On Suchitra Sen’s eighth death anniversary, looking at the cinema legend’s illustrious career, and how she revolutionized the portrayal of women in Bengali cinema of the 1950s and 60s.
Last Updated: 03.50 PM, Jan 17, 2022
She was the Greta Garbo of India. An enigmatic persona, a romantic star which earned her the moniker of Mahanayika, a terrific performer and a woman who suddenly shunned the arc lights and chose a life of recluse till her death in 2014, Suchitra Sen remains an enigma. But in life and in career, Sen audaciously claimed her own space and revolutionised the definition of a working woman at a time when women rarely were allowed the opportunities to step outside the inner sanctum.
During the mid-1950s in context with Bengali cinema, values such as domesticity and homeliness started to find a renewed emphasis. Sen’s movies, although moulded in a way to suit the patriarchal mindset of the time, featured leading ladies with a sense of agency. After the raging success of Sharey Chuattor, where she was paired opposite Uttam Kumar, the duo went on to share the screen in over 30 movies together. Yet, she was not just second fiddle to the male protagonist, propelling forward his narrative, but a woman of her own right.
Take for example, Harano Sur (1957), where she pursues a man after he loses every memory they shared together, or Hospital (1960), where she chooses to remain unmarried and bring up her child as a single mother, Sen’s characters continued to defy the domestic goddess norm.
In her book Suchitra Sen: The Legend and the Enigma, Shoma A Chatterjee writes how the actress would continuously go against the grain to portray working women on screen — by playing a nurse in Harano Sur and Deep Jwele Jaai (1959), or a courtesan in Uttar Falguni (1963). While the narratives themselves did not do much more than assign a profession to its heroine, the fact that she was repeatedly been cast in such roles where her identity was more than being the love interest of the hero, was revolutionary.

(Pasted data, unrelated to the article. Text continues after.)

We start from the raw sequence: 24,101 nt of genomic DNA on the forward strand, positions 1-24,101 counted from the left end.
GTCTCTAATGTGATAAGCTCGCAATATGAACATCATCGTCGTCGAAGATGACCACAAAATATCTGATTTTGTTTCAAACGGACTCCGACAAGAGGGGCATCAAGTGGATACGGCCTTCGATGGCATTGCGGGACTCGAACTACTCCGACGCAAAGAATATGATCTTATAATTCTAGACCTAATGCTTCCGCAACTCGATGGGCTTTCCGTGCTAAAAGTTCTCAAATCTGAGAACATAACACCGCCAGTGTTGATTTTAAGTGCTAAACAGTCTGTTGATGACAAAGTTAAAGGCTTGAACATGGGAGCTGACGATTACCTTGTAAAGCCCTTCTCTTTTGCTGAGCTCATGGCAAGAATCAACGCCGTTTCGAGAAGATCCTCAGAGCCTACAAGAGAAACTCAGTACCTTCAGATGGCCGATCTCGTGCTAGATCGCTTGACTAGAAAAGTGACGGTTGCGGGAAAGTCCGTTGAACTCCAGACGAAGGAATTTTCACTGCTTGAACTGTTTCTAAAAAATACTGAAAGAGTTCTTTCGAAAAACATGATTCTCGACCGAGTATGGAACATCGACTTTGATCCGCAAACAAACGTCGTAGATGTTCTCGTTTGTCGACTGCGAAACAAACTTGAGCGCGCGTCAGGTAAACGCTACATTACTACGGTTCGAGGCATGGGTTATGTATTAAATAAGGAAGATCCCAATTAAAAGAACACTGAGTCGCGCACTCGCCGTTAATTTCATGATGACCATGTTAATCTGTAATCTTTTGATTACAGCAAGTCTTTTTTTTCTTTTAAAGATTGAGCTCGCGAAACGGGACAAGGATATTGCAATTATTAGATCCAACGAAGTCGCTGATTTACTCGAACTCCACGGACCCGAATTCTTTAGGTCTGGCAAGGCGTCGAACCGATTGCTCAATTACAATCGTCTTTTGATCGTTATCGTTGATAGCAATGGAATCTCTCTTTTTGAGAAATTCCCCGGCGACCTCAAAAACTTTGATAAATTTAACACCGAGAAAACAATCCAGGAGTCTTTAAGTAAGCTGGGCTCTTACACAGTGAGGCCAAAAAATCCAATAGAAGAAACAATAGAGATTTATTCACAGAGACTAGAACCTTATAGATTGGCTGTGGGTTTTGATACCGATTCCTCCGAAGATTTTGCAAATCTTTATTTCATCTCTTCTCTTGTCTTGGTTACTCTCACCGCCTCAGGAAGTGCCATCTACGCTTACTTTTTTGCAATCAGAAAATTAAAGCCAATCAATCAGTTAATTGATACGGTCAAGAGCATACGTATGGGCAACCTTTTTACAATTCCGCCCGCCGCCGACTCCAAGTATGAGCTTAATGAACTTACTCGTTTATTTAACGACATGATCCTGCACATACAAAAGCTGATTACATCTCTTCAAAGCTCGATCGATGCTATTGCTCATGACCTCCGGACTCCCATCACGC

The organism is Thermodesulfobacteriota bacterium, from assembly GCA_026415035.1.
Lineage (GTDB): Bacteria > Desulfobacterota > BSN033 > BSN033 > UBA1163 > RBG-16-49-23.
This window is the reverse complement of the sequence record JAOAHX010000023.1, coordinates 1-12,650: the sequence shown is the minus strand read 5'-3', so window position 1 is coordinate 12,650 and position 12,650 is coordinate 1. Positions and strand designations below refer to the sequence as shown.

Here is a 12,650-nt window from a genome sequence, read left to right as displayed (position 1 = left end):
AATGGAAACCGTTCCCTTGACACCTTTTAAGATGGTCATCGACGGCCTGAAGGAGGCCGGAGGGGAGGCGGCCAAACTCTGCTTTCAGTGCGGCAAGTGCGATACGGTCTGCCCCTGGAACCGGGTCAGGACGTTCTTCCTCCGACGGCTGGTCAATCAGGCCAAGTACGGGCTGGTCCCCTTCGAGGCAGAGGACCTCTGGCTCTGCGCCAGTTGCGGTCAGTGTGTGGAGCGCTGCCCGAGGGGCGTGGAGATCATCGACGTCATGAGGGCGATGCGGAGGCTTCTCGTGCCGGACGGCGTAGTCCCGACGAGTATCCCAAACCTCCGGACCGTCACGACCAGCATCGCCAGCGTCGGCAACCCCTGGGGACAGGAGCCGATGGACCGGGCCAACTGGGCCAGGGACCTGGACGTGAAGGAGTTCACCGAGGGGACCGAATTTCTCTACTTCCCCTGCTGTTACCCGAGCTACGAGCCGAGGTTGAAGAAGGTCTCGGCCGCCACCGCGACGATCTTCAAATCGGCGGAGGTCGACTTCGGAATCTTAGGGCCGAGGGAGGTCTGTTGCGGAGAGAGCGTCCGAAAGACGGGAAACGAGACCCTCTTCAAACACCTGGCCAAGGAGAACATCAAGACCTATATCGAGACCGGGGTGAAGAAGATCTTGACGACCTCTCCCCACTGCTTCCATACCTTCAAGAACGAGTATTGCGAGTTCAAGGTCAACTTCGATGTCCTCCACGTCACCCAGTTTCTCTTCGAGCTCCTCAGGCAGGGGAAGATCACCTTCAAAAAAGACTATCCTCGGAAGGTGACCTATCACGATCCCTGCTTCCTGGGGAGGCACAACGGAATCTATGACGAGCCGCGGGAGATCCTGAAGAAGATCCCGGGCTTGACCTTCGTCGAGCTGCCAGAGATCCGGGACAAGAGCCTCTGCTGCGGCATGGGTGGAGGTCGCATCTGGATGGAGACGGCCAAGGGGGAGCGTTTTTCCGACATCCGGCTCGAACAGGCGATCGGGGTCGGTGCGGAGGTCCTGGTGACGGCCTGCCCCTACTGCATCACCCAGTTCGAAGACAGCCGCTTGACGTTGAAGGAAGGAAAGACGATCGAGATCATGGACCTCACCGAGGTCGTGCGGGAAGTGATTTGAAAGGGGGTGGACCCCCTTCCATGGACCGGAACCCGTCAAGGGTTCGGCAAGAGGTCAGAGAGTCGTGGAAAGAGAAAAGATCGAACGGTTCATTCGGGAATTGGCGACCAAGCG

In her own life too, the actress brought up her daughter as a single mother, leading life on her own terms, after separating from her husband. She was reportedly the highest-paid actress of her time, and also higher paid than many of her male contemporaries. This is especially noteworthy at a time when the female members of the entertainment sector need to repeatedly address the lack of pay parity in showbiz globally.
While she was an undoubted superstar of Bengali cinema, her success in Hindi movies was sporadic. She made her debut in the industry with Devdas (1955), where she was paired opposite the legendary Dilip Kumar. Her imagination of Paro remains one of the most naturistic portrayals of pathos.
“I can’t think of any other actor in the role of Paro. My father wanted Paro with a quintessentially Bengali look which she had to the T,” Rinki Bhattacharya, the daughter of filmmaker Bimal Roy, noted once.
Similarly in Gulzar’s Aandhi (1975), said to be loosely inspired by the life of Indira Gandhi, Sen’s unparalleled screen presence commanded attention. She was unlike any other vivacious, sprightly actors of her generation. There was a quiet dignity in how she approached her characters.
Very few actors have been able to achieve what Sen achieved in a career of 60-odd films in an industry where roles were written in a way to aggrandise the male protagonists. Her towering persona and her grace make her one of the most distinguished female celebrities of cinema.